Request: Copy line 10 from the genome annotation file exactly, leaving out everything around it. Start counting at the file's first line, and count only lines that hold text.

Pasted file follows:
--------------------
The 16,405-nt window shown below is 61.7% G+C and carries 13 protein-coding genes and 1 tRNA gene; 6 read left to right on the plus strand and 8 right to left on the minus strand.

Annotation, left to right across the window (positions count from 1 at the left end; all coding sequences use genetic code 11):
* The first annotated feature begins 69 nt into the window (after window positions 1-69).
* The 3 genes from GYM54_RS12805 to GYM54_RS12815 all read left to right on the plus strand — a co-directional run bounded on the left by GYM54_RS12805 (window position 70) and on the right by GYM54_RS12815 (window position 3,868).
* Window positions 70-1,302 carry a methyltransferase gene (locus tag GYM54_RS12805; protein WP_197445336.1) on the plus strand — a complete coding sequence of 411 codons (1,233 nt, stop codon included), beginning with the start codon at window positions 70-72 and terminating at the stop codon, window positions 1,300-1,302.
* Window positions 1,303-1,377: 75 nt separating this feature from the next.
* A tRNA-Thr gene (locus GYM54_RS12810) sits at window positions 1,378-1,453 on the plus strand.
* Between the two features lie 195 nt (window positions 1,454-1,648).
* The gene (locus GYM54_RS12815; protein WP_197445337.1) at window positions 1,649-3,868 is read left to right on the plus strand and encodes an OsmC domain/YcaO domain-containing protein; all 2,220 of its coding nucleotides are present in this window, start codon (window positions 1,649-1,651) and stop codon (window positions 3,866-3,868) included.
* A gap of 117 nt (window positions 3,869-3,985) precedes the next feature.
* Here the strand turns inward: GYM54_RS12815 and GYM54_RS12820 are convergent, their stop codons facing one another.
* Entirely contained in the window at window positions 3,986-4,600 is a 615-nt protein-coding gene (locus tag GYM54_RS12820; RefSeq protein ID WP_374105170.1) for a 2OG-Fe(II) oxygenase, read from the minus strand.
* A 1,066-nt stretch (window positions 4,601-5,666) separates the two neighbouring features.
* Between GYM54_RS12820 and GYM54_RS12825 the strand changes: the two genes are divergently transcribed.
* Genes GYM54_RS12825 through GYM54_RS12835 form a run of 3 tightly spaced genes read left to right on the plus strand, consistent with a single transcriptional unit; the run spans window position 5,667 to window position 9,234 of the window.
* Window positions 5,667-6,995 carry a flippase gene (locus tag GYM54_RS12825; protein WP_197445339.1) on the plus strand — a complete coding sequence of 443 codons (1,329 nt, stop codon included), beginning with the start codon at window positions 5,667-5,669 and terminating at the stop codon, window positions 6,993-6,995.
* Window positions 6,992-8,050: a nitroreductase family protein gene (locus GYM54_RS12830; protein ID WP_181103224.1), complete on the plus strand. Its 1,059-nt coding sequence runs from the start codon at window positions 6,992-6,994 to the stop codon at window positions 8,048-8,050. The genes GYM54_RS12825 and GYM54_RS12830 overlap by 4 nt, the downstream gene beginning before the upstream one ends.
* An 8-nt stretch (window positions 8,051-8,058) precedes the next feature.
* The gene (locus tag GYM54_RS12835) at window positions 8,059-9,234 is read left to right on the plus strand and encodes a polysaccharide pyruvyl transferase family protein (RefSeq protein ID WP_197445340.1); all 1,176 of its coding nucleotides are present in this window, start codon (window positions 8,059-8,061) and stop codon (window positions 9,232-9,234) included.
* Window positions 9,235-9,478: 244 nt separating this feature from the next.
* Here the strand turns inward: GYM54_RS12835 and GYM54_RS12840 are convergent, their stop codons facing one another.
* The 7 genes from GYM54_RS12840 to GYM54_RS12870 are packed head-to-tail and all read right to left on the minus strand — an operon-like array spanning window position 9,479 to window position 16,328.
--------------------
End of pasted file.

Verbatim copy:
* A gap of 117 nt (window positions 3,869-3,985) precedes the next feature.